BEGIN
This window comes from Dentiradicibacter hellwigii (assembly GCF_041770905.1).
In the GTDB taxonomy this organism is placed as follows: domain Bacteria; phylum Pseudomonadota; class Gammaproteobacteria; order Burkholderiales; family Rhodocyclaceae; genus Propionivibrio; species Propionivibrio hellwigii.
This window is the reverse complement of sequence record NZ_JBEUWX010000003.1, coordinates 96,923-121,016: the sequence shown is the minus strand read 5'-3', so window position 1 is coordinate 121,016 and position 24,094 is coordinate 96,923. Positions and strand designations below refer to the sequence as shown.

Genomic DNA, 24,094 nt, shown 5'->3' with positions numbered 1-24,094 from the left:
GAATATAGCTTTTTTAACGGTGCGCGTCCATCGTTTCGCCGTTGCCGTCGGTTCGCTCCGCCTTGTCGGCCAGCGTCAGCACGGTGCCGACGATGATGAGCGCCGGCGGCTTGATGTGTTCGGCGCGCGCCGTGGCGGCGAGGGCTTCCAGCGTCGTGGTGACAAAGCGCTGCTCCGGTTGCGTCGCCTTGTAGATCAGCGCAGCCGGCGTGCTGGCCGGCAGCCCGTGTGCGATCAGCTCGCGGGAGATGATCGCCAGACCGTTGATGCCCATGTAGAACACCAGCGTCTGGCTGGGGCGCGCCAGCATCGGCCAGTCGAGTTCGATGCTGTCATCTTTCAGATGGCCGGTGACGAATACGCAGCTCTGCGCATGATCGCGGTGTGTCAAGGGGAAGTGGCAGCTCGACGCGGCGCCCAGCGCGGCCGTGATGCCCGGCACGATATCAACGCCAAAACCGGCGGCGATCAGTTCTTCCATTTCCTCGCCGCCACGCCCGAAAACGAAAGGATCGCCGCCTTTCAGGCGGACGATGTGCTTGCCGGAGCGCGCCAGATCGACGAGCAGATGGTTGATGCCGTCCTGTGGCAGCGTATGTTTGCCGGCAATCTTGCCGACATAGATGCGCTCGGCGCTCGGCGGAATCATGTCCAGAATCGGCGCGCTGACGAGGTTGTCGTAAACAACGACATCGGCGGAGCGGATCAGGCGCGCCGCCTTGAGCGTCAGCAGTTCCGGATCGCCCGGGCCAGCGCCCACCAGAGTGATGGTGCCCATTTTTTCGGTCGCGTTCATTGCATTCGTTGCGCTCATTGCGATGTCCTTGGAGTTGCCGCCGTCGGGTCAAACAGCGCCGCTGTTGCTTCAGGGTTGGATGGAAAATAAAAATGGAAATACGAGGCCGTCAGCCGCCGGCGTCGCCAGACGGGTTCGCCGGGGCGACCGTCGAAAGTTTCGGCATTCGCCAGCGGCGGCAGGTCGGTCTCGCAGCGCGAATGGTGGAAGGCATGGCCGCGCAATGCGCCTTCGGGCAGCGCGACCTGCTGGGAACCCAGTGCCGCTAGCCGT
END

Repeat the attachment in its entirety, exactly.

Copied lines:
This window comes from Dentiradicibacter hellwigii (assembly GCF_041770905.1).
In the GTDB taxonomy this organism is placed as follows: domain Bacteria; phylum Pseudomonadota; class Gammaproteobacteria; order Burkholderiales; family Rhodocyclaceae; genus Propionivibrio; species Propionivibrio hellwigii.
This window is the reverse complement of sequence record NZ_JBEUWX010000003.1, coordinates 96,923-121,016: the sequence shown is the minus strand read 5'-3', so window position 1 is coordinate 121,016 and position 24,094 is coordinate 96,923. Positions and strand designations below refer to the sequence as shown.

Genomic DNA, 24,094 nt, shown 5'->3' with positions numbered 1-24,094 from the left:
GAATATAGCTTTTTTAACGGTGCGCGTCCATCGTTTCGCCGTTGCCGTCGGTTCGCTCCGCCTTGTCGGCCAGCGTCAGCACGGTGCCGACGATGATGAGCGCCGGCGGCTTGATGTGTTCGGCGCGCGCCGTGGCGGCGAGGGCTTCCAGCGTCGTGGTGACAAAGCGCTGCTCCGGTTGCGTCGCCTTGTAGATCAGCGCAGCCGGCGTGCTGGCCGGCAGCCCGTGTGCGATCAGCTCGCGGGAGATGATCGCCAGACCGTTGATGCCCATGTAGAACACCAGCGTCTGGCTGGGGCGCGCCAGCATCGGCCAGTCGAGTTCGATGCTGTCATCTTTCAGATGGCCGGTGACGAATACGCAGCTCTGCGCATGATCGCGGTGTGTCAAGGGGAAGTGGCAGCTCGACGCGGCGCCCAGCGCGGCCGTGATGCCCGGCACGATATCAACGCCAAAACCGGCGGCGATCAGTTCTTCCATTTCCTCGCCGCCACGCCCGAAAACGAAAGGATCGCCGCCTTTCAGGCGGACGATGTGCTTGCCGGAGCGCGCCAGATCGACGAGCAGATGGTTGATGCCGTCCTGTGGCAGCGTATGTTTGCCGGCAATCTTGCCGACATAGATGCGCTCGGCGCTCGGCGGAATCATGTCCAGAATCGGCGCGCTGACGAGGTTGTCGTAAACAACGACATCGGCGGAGCGGATCAGGCGCGCCGCCTTGAGCGTCAGCAGTTCCGGATCGCCCGGGCCAGCGCCCACCAGAGTGATGGTGCCCATTTTTTCGGTCGCGTTCATTGCATTCGTTGCGCTCATTGCGATGTCCTTGGAGTTGCCGCCGTCGGGTCAAACAGCGCCGCTGTTGCTTCAGGGTTGGATGGAAAATAAAAATGGAAATACGAGGCCGTCAGCCGCCGGCGTCGCCAGACGGGTTCGCCGGGGCGACCGTCGAAAGTTTCGGCATTCGCCAGCGGCGGCAGGTCGGTCTCGCAGCGCGAATGGTGGAAGGCATGGCCGCGCAATGCGCCTTCGGGCAGCGCGACCTGCTGGGAACCCAGTGCCGCTAGCCGT